A chief architect of a
North Carolina tax overhaul plan that's been rejected by other Senate
Republicans and the governor said Thursday that he has resigned as
co-chairman of the Senate Finance Committee.
Sen. Bob Rucho,
R-Mecklenburg, wrote to Senate leader Phil Berger on Thursday to submit
his resignation as chairman effective Tuesday afternoon, two hours
before the tax-writing panel met to discuss an alternative tax overhaul
plan presented by Berger.
"We both agree that real comprehensive
tax reform is crucial to the economic future of North Carolina and its
citizens, but we have a fundamental disagreement on the most effective
model of tax reform and the management of that legislation," Rucho wrote
in the letter dated Thursday.
Several weeks ago, Rucho and Berger
rolled out to great fanfare a tax reform plan that would have expanded
broadly the services subject to the sales tax while lowering income and
corporate tax rates. But Gov. Pat McCrory said he preferred other plans —
one by House Republicans — that took an incremental approach on
lowering tax rates and allowing more services under the sales tax.
was absent from Tuesday's Finance Committee when Berger offered an
alternative that would gradually eliminate corporate taxes without
adding any new sales taxes to services. On Wednesday, Rucho said he
would oppose the new plan and that true reform in a modern economy
extends sales taxes to services.
The full Senate gave tentative
approval to Berger's package Thursday, with Rucho one of two Republicans
to vote against it. Rucho said in an interview later Thursday that the
decision by McCrory and House Republicans to go another route forced
Berger to offer a compromise and "basically gutted what comprehensive
tax reform is."
Rucho said he resigned the chairmanship because he
believed it was inappropriate to remain in leadership while opposing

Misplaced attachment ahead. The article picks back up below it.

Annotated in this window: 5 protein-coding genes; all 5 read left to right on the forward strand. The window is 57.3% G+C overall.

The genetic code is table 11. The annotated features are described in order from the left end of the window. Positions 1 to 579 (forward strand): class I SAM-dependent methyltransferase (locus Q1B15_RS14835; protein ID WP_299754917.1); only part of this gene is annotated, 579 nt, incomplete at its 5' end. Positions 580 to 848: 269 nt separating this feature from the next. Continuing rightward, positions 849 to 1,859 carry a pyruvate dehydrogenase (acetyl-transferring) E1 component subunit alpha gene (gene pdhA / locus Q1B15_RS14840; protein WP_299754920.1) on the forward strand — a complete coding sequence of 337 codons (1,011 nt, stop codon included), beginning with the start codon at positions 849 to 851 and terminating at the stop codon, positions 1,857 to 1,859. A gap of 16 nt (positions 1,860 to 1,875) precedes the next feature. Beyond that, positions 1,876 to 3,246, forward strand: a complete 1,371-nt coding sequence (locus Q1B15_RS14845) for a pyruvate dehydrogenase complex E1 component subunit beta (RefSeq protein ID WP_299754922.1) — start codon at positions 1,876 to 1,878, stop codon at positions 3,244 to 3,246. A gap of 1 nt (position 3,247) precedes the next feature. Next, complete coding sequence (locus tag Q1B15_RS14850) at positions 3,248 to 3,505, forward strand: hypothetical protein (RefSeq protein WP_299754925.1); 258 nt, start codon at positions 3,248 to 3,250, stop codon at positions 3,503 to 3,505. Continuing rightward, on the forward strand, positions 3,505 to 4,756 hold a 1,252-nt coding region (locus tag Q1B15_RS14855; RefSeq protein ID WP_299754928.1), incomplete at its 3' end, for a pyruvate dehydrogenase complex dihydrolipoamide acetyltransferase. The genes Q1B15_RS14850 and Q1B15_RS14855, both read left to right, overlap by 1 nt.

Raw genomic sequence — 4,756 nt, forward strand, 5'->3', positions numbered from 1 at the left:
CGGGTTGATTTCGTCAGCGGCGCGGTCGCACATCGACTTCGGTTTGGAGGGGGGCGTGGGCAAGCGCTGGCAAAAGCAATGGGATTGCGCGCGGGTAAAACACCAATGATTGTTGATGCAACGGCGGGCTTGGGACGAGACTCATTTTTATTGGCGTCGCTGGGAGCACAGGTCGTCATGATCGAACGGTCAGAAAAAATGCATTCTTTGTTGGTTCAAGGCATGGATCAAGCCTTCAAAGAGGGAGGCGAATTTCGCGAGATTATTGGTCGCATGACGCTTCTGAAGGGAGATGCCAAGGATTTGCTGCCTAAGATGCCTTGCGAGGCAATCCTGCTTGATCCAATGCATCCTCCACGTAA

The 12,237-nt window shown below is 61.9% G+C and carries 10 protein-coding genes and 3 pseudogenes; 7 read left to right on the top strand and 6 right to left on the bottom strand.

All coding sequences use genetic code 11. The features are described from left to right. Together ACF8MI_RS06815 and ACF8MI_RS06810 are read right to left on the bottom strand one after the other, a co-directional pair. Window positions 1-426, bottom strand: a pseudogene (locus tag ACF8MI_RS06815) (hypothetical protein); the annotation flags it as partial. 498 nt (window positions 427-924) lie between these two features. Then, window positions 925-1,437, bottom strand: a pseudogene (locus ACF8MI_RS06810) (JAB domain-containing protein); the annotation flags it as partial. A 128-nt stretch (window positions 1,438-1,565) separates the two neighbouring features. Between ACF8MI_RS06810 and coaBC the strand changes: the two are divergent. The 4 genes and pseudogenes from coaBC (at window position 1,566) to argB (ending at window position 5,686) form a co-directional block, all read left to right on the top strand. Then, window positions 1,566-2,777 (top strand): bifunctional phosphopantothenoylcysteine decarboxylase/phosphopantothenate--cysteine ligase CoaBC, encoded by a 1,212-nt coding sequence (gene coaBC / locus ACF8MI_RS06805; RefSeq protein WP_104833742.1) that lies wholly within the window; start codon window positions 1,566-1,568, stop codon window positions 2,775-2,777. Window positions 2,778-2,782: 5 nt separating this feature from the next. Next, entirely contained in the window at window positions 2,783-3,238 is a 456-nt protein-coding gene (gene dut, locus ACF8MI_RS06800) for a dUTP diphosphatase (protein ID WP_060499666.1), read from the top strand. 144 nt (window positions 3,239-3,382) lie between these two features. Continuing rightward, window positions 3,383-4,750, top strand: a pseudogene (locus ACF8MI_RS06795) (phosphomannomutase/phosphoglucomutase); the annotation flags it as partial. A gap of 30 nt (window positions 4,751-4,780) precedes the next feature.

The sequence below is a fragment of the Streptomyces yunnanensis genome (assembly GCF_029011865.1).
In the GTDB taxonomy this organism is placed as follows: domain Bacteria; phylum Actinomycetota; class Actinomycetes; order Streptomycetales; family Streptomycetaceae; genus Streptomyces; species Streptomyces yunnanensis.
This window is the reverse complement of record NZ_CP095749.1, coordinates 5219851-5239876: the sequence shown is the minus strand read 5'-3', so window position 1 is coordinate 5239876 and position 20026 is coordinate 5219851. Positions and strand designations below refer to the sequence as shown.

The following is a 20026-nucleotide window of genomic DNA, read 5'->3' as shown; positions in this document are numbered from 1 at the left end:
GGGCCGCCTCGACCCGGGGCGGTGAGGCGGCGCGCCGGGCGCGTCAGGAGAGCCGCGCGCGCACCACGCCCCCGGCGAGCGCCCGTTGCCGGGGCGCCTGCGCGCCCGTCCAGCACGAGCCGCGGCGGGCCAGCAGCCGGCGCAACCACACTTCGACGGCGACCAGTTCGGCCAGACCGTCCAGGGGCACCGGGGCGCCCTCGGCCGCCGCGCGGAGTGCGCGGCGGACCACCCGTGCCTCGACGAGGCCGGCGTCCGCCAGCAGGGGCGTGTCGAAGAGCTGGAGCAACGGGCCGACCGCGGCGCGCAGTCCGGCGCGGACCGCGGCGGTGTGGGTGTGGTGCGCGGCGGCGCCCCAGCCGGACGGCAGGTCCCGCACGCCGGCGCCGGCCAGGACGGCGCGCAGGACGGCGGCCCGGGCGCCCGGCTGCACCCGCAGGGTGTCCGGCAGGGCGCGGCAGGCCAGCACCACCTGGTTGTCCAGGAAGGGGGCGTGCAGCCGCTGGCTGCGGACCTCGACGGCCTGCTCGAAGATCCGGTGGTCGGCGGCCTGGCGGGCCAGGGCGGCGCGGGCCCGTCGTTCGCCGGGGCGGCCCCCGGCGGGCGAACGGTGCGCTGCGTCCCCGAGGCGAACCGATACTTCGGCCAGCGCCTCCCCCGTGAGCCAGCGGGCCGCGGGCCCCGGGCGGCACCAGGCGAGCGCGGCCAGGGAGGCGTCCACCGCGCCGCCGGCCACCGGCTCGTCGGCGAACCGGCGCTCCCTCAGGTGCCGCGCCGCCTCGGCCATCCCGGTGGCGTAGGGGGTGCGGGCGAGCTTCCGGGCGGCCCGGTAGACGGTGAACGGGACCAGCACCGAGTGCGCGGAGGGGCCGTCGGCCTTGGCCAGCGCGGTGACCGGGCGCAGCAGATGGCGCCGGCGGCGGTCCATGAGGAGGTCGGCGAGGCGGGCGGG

other Senate GOP leaders on such an important issue: "There was too much
of a difference in philosophy."
Berger, R-Rockingham, released a
one-sentence letter to Rucho: "I hereby respectfully decline to accept
your resignation as co-chair of the Senate Finance Committee." Berger's
office said he wouldn't comment further.
Rucho said later the
response doesn't change his decision to resign. He may it find difficult
to detach himself completely from the post. Rules governing the chamber
give Berger "the exclusive right and authority" to appoint committee
Rucho, who already criticized the Republican governor for
failing to embrace the original Senate plan, went further in his
letter. "It is a huge disappointment that the governor and the Speaker
of the House did not provide the leadership or have the political
backbone to fight the special-interest groups, who favor loopholes over a
fair tax system," he wrote.
The North Carolina Association of Realtors, N.C. Hospital Association and other groups had opposed the Rucho plan.
Speaker Thom Tillis, R-Mecklenburg, said in a statement that Rucho's
criticism "simply appears to be frustration that adequate support could
not be generated for this particular tax plan in the Senate."
McCrory distanced himself formally from Rucho's plan last month, Rucho
responded that if the governor "had real business experience, he would
not make such a poor policy decision."
The flap between Berger and
Rucho, one of his top lieutenants, comes as Republican budget and tax
writers are expected next week to begin negotiations in earnest on a
final two-year budget and tax overhaul.